As interesting as I think the Duke is as a character in Measure for Measure, I find his actions at the end of the play deplorable. At the start of the play, I was more or less on his side, believing that his actions (that is, disguising as a friar to “test” Angelo) were for the good of the people; he simply wanted to see “if power change purpose” (I.iv.54). However, in Acts IV and V, as his plans for Claudio and Isabel unfold, it seems the feelings of others are just about the last thing on his mind.
In Act III, the Duke (dressed as a friar), orders the Provost to basically sacrifice the unsuspecting Barnardine. I understand that Barnardine’s fate was already decided, but he is basically using this unsuspecting man as simply a tool in his grand scheme instead of leaving his to die in (somewhat) peace.
Here, the Duke uses his “double life” to his advantage as a form of manipulation. First, he uses words such as “vow,” “by the saint whom I profess,” and “plead,” and makes reference to his religious “coat,” that is, uses his alter ego’s religious power in order to persuade the provost. But when that doesn’t work, he writes a letter from himself (the Duke) especially for the provost, discussing his return and ordering that this execution take place. To further persuade, he claims that this information was not even given to Angelo.
The nature of his manipulation of Isabel is slightly more ambiguous to the readers (or at least to me). In IV.iii, the Duke (still disguised as a friar), deliberately lies to Isabel about her brother’s fate: “But I will keep her ignorant of her good, to make her heavenly comforts of despair when it is least expected” (IV.iii.101-103). According to the Duke, he is doing this for her own good; in the end, he will bring her peace of mind. But first of all, the way he delivers the new is, to me, completely malicious! “He hath released him Isabel, from the world. His head is off and sent to Angelo” (IV.iii.107-108). He deliberately builds her up, implying they released Claudio from prison, and then, after a pause, adds, “from the world.” It was almost as if he wanted her to suffer more. Or is this another test, perhaps of Isabella’s faith? And when she breaks down in front of him, instead of comforting her, the Duke flatly tells her “This nor hurts him, nor profits you” (IV.iii.115). This response is much like what a mother would say when her young child has a tantrum; instead of entertaining the outburst, she would simply respond: “this isn’t doing anyone any good.”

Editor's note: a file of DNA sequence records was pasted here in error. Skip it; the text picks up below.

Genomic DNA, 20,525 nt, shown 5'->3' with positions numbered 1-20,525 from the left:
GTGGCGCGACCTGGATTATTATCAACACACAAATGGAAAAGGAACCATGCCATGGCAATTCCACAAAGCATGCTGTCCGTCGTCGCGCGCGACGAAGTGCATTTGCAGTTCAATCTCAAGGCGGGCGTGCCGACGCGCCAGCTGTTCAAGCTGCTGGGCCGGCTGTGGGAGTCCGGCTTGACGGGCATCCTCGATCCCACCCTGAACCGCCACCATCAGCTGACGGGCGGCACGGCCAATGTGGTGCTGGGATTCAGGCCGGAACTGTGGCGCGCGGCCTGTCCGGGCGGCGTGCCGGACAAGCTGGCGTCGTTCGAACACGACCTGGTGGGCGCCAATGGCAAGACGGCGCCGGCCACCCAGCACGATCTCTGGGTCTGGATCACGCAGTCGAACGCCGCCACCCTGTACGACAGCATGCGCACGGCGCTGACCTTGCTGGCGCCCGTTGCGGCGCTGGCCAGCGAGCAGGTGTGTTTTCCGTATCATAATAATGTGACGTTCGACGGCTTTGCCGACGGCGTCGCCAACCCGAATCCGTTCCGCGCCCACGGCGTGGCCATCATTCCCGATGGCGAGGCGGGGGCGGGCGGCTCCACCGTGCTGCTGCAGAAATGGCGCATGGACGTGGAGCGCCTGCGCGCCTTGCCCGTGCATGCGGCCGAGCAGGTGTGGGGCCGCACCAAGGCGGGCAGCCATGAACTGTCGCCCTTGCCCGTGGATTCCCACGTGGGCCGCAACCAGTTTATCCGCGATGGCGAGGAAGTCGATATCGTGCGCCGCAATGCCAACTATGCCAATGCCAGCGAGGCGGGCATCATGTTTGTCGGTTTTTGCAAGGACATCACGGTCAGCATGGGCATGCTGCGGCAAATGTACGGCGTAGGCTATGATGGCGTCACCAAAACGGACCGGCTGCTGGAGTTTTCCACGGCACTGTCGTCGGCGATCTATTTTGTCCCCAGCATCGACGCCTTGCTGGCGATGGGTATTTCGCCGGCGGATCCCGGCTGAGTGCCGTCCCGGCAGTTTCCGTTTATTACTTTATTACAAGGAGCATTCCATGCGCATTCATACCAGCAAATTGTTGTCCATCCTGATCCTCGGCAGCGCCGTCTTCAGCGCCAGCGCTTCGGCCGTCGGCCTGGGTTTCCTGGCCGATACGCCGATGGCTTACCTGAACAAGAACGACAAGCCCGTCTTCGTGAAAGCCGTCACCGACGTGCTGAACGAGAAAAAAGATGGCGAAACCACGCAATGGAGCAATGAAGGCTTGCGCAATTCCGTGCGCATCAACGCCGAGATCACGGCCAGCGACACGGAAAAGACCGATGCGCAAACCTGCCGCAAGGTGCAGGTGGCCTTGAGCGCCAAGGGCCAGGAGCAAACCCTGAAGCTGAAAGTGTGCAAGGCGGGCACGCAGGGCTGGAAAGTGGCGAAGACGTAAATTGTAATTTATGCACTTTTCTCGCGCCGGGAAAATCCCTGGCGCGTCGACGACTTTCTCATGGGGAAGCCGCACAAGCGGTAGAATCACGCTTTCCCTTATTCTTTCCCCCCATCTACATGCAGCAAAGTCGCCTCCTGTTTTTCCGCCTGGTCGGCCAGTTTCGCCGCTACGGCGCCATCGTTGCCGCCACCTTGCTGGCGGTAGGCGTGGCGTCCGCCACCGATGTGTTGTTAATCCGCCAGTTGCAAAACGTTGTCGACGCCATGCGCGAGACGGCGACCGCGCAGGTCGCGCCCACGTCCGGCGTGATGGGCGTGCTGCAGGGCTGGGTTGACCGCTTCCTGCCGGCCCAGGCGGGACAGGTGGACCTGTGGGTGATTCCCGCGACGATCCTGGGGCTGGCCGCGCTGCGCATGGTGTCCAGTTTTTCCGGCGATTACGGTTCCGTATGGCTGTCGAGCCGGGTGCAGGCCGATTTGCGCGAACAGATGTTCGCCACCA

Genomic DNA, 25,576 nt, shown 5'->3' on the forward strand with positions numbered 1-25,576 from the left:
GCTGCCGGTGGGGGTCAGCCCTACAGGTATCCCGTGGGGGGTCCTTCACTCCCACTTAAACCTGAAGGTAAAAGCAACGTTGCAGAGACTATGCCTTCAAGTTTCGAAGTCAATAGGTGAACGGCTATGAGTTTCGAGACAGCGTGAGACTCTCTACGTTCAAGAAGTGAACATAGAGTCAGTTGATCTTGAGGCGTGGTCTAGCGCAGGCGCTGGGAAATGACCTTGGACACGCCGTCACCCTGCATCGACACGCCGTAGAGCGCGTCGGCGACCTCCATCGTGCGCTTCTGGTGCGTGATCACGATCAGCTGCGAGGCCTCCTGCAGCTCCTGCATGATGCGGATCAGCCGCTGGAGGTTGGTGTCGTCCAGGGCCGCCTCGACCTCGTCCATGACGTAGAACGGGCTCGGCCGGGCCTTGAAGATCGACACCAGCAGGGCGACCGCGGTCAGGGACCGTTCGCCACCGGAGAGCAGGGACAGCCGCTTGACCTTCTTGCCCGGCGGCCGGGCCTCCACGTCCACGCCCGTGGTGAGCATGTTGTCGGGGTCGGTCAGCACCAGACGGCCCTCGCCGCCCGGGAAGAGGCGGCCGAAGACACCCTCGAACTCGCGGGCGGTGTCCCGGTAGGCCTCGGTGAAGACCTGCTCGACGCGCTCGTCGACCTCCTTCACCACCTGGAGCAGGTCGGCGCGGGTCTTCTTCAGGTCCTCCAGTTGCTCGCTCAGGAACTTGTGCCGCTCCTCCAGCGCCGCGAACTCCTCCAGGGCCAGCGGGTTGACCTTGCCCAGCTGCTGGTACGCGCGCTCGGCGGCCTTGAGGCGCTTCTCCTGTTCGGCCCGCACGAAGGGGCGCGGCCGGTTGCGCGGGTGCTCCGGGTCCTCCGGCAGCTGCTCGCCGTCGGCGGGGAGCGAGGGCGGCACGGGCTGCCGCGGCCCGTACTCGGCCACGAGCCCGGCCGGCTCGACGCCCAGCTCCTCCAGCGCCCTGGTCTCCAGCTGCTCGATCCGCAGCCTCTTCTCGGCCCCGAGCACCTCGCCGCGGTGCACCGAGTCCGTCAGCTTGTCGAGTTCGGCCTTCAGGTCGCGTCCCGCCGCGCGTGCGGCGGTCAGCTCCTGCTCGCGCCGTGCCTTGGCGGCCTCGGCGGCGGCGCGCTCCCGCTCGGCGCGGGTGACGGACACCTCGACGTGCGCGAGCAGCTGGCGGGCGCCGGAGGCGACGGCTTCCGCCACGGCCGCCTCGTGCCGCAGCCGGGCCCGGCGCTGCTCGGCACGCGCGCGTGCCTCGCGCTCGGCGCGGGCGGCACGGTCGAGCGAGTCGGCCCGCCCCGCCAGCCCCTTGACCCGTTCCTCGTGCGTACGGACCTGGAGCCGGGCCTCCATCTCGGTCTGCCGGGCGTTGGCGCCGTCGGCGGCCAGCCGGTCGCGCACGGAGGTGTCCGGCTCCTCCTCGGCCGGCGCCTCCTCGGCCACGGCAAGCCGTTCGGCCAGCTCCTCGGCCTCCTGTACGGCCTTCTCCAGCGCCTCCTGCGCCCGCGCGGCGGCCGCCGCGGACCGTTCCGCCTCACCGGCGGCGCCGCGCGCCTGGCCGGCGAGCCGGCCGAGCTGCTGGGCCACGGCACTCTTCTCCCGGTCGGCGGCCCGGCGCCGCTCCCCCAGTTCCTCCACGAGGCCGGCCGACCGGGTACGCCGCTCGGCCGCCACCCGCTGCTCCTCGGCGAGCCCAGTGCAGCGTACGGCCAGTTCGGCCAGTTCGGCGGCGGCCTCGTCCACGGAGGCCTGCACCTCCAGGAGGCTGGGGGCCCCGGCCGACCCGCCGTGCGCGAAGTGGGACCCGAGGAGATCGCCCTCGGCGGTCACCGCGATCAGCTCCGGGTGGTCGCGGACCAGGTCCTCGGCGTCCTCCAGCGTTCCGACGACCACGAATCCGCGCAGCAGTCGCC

But what are his true motives? As I said before, he claims that withholding the information will bring her peace of mind, but why bother waiting? In my opinion, the text suggests that the Duke is doing this for his own benefit. He tells Isabella:
“The Duke comes home tomorrow – nay, dry your eyes –[…]Already he hath carried/Notice to Escalus and Angelo,/Who do prepare to meet him at the gates,/There to give up their power. If you can pace your wisdom/In that good path that I would wish it go,/And you shall have your bosom on this wretch,/Grace of the Duke, revenges to your heart,/And general honour” (119-128). It seems to me that the Duke is withholding the information until he can be the Duke again, so that he can reveal to her, as himself, the good news; he wants to be the hero. Basically, he is saying, “There, there, Isabella, that super-awesome Duke of ours will solve all your problems.” Moreover, he uses this good news as a platform to propose to Isabella? What a gem!
And does anyone else find it ironic that the Duke is dressed as a friar while “playing God” with these people’s lives?